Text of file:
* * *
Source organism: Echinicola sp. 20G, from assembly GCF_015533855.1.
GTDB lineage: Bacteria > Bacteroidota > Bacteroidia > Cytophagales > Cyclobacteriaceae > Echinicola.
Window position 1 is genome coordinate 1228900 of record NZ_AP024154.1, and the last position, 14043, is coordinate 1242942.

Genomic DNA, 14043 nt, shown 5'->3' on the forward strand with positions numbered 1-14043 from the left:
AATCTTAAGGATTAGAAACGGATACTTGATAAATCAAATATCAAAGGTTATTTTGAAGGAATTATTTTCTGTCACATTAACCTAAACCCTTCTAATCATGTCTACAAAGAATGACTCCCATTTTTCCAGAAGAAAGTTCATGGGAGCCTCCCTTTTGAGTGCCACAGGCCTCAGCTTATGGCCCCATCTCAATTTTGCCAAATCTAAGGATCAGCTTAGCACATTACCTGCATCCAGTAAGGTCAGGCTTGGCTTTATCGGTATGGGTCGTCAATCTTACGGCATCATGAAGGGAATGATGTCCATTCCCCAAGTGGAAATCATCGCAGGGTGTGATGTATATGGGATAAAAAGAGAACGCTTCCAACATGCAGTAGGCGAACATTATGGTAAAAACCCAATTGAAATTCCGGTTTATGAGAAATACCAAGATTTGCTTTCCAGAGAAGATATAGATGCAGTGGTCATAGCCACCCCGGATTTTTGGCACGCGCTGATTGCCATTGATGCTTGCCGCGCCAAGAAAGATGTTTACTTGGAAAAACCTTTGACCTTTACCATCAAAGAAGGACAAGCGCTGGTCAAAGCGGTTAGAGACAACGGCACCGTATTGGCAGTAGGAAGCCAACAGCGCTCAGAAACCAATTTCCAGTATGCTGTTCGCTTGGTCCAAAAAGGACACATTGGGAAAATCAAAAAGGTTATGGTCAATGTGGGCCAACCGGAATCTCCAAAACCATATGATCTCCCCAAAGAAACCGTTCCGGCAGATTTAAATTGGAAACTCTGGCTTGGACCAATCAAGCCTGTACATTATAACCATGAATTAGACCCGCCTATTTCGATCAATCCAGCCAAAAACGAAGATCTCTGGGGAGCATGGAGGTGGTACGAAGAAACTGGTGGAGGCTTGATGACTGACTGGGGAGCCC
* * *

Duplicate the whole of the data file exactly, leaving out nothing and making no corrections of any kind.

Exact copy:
Source organism: Echinicola sp. 20G, from assembly GCF_015533855.1.
GTDB lineage: Bacteria > Bacteroidota > Bacteroidia > Cytophagales > Cyclobacteriaceae > Echinicola.
Window position 1 is genome coordinate 1228900 of record NZ_AP024154.1, and the last position, 14043, is coordinate 1242942.

Genomic DNA, 14043 nt, shown 5'->3' on the forward strand with positions numbered 1-14043 from the left:
AATCTTAAGGATTAGAAACGGATACTTGATAAATCAAATATCAAAGGTTATTTTGAAGGAATTATTTTCTGTCACATTAACCTAAACCCTTCTAATCATGTCTACAAAGAATGACTCCCATTTTTCCAGAAGAAAGTTCATGGGAGCCTCCCTTTTGAGTGCCACAGGCCTCAGCTTATGGCCCCATCTCAATTTTGCCAAATCTAAGGATCAGCTTAGCACATTACCTGCATCCAGTAAGGTCAGGCTTGGCTTTATCGGTATGGGTCGTCAATCTTACGGCATCATGAAGGGAATGATGTCCATTCCCCAAGTGGAAATCATCGCAGGGTGTGATGTATATGGGATAAAAAGAGAACGCTTCCAACATGCAGTAGGCGAACATTATGGTAAAAACCCAATTGAAATTCCGGTTTATGAGAAATACCAAGATTTGCTTTCCAGAGAAGATATAGATGCAGTGGTCATAGCCACCCCGGATTTTTGGCACGCGCTGATTGCCATTGATGCTTGCCGCGCCAAGAAAGATGTTTACTTGGAAAAACCTTTGACCTTTACCATCAAAGAAGGACAAGCGCTGGTCAAAGCGGTTAGAGACAACGGCACCGTATTGGCAGTAGGAAGCCAACAGCGCTCAGAAACCAATTTCCAGTATGCTGTTCGCTTGGTCCAAAAAGGACACATTGGGAAAATCAAAAAGGTTATGGTCAATGTGGGCCAACCGGAATCTCCAAAACCATATGATCTCCCCAAAGAAACCGTTCCGGCAGATTTAAATTGGAAACTCTGGCTTGGACCAATCAAGCCTGTACATTATAACCATGAATTAGACCCGCCTATTTCGATCAATCCAGCCAAAAACGAAGATCTCTGGGGAGCATGGAGGTGGTACGAAGAAACTGGTGGAGGCTTGATGACTGACTGGGGAGCCC